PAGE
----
Septicaemia in children 0-5 years

Sepsis is uncommon, but it can be a serious complication of any type of infection. It may be caused by viral or fungal infection, but most common following a bacterial infection.

Septicaemia, sepsis or blood poisoning as it is often called, is caused by bacteria getting into the bloodstream.

It needs treating urgently as it affects the major organs in the body and can cause death.

If your child has any of the symptoms below, take them straight to A&E or dial 999

Symptoms in children under 5 years

  • skin looks bluish, mottled or pale (look around the lips and eyes)
  • child is very sleepy, difficult to rouse or wake
  • breathing very fast
  • feels cold
  • has a rash that doesn’t fade when you press it
  • has had a fit or convulsion

Meningitis glass test

If your child is suffering with any of the following symptoms or is getting more ill (even if their temperature is coming down), get medical advice urgently by calling NHS 111.

Remember, you as the parent know your child better than anyone, so go with your instincts and call for help or advice.

Temperature

  • A temperature over 38C (101F) in babies under 3 months old
  • A temperature over 39C (102F) in babies 3 to 6 months old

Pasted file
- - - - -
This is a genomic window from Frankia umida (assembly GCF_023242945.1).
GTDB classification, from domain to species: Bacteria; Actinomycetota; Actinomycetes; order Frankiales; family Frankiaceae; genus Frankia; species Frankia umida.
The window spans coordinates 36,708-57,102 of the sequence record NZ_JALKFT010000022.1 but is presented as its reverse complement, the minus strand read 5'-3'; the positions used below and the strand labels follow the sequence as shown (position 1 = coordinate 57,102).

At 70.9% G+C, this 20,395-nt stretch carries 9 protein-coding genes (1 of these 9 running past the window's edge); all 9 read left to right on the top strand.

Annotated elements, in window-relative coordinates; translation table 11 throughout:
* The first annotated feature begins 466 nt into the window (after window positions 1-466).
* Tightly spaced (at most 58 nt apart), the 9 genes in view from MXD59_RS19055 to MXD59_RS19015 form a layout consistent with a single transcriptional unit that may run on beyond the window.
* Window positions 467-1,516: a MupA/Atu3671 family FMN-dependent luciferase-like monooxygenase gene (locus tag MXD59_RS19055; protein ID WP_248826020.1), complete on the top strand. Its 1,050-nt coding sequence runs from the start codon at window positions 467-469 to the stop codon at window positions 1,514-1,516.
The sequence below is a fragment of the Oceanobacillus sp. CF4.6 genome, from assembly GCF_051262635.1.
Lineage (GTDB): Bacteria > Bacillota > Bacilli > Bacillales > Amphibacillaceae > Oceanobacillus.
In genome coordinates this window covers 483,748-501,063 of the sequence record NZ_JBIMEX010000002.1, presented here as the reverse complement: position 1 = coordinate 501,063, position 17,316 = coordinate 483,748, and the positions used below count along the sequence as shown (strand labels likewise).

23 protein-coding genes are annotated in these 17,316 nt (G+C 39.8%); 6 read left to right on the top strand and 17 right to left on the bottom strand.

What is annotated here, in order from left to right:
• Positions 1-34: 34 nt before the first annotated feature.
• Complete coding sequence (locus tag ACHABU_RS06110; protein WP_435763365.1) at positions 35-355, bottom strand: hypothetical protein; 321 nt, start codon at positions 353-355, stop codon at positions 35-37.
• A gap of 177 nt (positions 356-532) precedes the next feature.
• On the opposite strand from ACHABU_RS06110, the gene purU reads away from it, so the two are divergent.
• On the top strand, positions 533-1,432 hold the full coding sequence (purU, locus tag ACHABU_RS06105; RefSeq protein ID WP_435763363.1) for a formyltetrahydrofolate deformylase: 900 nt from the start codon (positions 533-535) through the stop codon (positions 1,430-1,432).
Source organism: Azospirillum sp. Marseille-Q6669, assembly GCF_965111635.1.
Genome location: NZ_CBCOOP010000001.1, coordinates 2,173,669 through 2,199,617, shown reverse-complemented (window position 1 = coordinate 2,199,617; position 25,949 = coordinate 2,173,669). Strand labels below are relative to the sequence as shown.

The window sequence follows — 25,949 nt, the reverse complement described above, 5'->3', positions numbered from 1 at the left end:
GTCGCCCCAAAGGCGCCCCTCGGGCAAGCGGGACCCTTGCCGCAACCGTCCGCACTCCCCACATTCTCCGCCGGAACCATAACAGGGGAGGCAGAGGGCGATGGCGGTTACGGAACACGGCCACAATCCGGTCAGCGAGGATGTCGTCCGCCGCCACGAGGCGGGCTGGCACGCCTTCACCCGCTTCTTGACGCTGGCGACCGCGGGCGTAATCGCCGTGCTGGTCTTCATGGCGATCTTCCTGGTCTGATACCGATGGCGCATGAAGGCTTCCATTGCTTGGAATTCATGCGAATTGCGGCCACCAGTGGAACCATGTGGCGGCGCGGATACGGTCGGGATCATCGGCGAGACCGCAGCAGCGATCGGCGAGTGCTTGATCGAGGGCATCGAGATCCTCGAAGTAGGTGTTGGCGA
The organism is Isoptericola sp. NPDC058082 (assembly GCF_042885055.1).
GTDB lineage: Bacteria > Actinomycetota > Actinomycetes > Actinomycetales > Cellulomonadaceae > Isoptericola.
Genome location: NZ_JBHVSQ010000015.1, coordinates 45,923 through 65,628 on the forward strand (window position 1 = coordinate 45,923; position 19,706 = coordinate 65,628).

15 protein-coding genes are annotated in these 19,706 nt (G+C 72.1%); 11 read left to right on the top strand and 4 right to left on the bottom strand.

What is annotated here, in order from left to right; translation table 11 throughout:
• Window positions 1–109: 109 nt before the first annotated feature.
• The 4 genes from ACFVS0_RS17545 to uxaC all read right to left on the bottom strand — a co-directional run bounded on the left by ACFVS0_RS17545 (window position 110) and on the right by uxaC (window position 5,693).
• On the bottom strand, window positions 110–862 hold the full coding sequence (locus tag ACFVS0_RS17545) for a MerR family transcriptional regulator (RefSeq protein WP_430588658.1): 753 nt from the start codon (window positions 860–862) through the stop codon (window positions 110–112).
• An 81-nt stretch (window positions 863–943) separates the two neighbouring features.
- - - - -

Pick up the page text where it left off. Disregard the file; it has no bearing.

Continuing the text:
• If your child has a high temperature and is weary, lethargic, or not themselves, and you can’t get them to show interest in anything
  • If your child has a low temperature ( below 36C -check 3 times in a 10 minute period)

Breathing

  • If it looks like your child is finding breathing more difficult than usual
  • If they ‘grunt’ at each breath
  • If they have a noticeable pause in their breathing pattern
  • For older children who can talk, if they struggle to say more than a couple of words before getting out of breath.

Eating and drinking

  • Refusing drink for more than 8 hours
  • If your baby is under 1 month old and will not feed
  • Green, black or bloody sick (vomit)

Other things to look for:

  • There have been no wet nappies or no wee for 12 hours
  • Soft spot (fontanelle) on the top of the baby’s head is swollen or sunken
  • Baby is limp
  • Not showing any interest in anything
  • Eyes seem dark or sunken
  • Weak continuous crying and fretfulness
  • Irritable and unresponsive
  • Pain when looking up or down
  • Confusion in older children


 

Page last reviewed: 25-06-2018

Next review due: 25-06-2021